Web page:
Paul is in some sense grieving that he doesn’t have the support he felt he needed.  And so when the human relationship failed him, he offers forgiveness when he continues “May it not be counted against them! But the Lord stood by me and gave me strength, so that through me the message might be fully proclaimed and all the Gentiles might hear it.”  Paul does two important things here:  First, he, like the ten commandments and Jesus’ commandments, acknowledges the importance of his relationship with God.  He says his strength is from the Lord.  Our first focus is on our relationship with God.  Secondly, he extends a hand of forgiveness “May it not be counted against them.”  He recognizes that human relationships require forgiveness.

But did Paul really handle his ministry on his own?  Did he really do this void of human relationships?  The fact is we may need to look at the verses that were omitted from the lectionary to see more about human relationships. Verses:  9-15:

9 Do your best to come to me soon, 10 for Demas, in love with this present world, has deserted me and gone to Thessalonica; Crescens has gone to Galatia,[a] Titus to Dalmatia. 11 Only Luke is with me. Get Mark and bring him with you, for he is useful in my ministry. 12 I have sent Tychicus to Ephesus. 13 When you come, bring the cloak that I left with Carpus at Troas, also the books, and above all the parchments. 14 Alexander the coppersmith did me great harm; the Lord will pay him back for his deeds. 15 You also must beware of him, for he strongly opposed our message.


Remember the saying “Men, can’t live with them, can’t __________________?”  or “Women, can’t live with them, can’t live without them.”  Or fill in the blank:  __________________, can’t live with them, can’t live without them.”  Perhaps that thought originated with Paul…”People, can’t live with them, can’t live without them.”

Poet Maya Angelou put it another way “We need Joy as we need air. We need Love as we need water. We need each other as we need the earth we share.”

Indeed, Paul did need people.  The clues from those verses include:

  • He is pleading for Timothy to come quickly.
  • He states that Luke is with him.
  • Mark is useful.
  • Tychicus was with him and Paul sent him to Ephesus.
  • And his letter ends with greetings to other people near Timothy that have been helpful in the ministry.

Human relationships are needed in this journey toward God.  Human relationships are meant for helping one another, building one another up, supporting one another, not being alone.

Let me be clear, as Paul is clear, human relationships are just that…human.  Human relationships are not perfect like that from God.  There is a messy-ness to relationships—most married couples can testify to that.  Most teenagers have figured that out—as they are figuring out who to trust.  There are some relationships that are difficult.  There are some relationships that are not helpful.  There are some people who will inevitably oppose you.  Paul testifies to this “Alexander the coppersmith did me great harm; the Lord will pay him back for his deeds.  You also must beware of him, for he strongly opposed our message.”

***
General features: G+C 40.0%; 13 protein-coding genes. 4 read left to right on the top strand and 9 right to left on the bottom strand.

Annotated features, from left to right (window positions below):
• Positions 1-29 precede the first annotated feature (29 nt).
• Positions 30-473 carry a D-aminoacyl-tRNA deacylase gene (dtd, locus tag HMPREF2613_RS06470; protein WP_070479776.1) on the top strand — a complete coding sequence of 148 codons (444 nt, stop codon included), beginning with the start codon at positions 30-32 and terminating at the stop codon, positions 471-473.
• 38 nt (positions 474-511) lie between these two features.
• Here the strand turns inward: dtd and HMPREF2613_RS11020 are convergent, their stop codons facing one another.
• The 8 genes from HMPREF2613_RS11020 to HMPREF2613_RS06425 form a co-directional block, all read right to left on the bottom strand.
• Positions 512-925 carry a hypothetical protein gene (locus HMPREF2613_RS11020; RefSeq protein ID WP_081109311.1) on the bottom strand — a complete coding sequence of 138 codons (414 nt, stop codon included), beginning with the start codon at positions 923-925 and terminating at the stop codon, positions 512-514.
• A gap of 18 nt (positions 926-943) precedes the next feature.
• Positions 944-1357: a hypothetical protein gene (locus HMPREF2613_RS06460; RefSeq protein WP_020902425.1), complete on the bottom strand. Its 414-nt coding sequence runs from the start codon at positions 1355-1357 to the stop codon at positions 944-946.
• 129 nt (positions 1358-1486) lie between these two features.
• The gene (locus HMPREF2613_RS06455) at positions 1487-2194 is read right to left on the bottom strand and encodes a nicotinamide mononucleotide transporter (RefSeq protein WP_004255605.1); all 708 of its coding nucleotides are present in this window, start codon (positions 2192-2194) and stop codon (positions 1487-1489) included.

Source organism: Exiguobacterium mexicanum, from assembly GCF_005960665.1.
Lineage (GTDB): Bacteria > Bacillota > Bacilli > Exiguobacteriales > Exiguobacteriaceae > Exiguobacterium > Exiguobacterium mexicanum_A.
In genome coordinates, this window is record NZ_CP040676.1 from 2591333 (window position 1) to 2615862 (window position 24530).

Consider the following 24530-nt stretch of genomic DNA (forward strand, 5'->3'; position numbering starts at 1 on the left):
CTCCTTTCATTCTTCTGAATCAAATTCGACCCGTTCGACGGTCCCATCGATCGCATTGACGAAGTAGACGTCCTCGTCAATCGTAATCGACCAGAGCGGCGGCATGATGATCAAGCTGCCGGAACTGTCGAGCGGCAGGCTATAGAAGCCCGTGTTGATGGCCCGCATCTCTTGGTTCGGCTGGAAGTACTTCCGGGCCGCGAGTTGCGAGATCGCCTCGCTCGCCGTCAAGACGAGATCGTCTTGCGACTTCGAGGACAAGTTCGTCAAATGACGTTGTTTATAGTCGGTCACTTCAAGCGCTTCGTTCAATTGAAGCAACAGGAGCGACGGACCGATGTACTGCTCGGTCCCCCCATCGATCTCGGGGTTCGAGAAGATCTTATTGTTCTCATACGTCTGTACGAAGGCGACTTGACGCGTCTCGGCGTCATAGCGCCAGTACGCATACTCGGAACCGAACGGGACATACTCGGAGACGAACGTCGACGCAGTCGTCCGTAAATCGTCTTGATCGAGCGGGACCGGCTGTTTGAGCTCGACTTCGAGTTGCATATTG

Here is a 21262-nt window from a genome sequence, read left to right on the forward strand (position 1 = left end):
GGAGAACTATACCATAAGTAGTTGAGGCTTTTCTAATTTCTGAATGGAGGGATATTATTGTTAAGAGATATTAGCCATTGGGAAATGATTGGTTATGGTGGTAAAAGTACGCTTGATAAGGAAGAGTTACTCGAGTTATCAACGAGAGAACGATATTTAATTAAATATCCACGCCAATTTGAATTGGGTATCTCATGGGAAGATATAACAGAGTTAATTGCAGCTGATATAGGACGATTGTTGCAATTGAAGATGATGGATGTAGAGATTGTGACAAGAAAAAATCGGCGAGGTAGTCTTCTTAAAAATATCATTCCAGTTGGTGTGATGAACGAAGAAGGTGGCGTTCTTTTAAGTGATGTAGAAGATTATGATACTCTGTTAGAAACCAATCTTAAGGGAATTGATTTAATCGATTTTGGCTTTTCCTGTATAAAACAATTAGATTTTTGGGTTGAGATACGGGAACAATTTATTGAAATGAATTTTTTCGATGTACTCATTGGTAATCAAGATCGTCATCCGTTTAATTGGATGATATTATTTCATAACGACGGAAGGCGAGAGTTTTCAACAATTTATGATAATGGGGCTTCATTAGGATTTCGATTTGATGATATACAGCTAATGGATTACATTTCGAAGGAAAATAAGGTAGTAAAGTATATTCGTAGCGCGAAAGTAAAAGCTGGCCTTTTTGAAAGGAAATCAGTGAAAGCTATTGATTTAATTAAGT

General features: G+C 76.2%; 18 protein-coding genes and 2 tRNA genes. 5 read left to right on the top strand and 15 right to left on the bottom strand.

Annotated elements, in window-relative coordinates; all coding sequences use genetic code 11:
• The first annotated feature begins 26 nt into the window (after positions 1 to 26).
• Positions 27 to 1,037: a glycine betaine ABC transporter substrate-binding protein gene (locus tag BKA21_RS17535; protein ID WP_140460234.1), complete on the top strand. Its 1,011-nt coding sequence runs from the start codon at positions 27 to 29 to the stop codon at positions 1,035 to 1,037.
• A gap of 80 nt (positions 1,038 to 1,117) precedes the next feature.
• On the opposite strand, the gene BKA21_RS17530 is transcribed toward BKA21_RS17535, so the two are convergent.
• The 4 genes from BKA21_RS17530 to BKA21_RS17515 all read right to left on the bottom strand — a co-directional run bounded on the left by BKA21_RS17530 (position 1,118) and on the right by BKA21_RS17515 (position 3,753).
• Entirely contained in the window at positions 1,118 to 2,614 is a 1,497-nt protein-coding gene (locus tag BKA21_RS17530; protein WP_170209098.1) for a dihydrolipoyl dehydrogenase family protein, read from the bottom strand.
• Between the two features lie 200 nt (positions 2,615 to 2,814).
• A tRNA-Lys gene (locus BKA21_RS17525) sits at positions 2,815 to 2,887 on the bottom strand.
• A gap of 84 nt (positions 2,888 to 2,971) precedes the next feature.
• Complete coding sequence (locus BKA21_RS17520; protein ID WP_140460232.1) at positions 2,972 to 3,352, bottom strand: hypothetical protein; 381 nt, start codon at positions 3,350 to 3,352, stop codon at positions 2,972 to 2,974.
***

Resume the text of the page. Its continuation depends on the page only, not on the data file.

Paul is being tough here.  Digging deeper, however, we can also witness Paul struggling to balance setting boundaries for himself and offering forgiveness. Both are necessary in human relationships.  Paul must set a boundary for himself and for those involved in his ministry…”avoid Alexander the coppersmith, he’s been harmful.”

And, Paul also recognizes a time to forgive “everyone deserted me, but don’t count it against them.”

When we look at what is happening in this letter to Timothy, we see in human relationships there comes a time for boundaries—healthy boundaries.  And there comes a time for offering grace and forgiveness. A life of following Christ will be faced with struggles so we must both set our boundaries and learn from mistakes and hurt and learn and grow into forgiveness.

The Holy spirit has been because of my own experiences and struggles to find the balance between setting boundaries and offering grace and forgiveness.  Because of the stories I’ve heard from members of our church family, our community, and others on the faith journey.  You have been there—when you have trusted people so many times and have been hurt so many times….now you’re left with the question: who do you trust?  The doors of one church have been shut to you and now you’re wondering if any church will love you?  A relationship has ended, not by your own choice, and you’re left asking what next? Can I move on?

There are four brief points that wrap up how scripture, particularly this Pauline letter to Timothy teach us about how to embrace the need for human relationships in our journey toward God.

  1. recognize that it is the Lord who stands by you and gives you strength.
  2. recognize that human relationships with one another are vital to our own growth and relationship with God.
  3.  carefully consider times when boundaries need to be set.  Recognize it and be able to move on with God’s strength and with the help of other healthy relationships you have surrounded yourself with—such as your church family.
  4.  remember that God showed us the ultimate example of forgiveness and the gift of grace.  Practice the art of forgiveness and give the gift of grace often.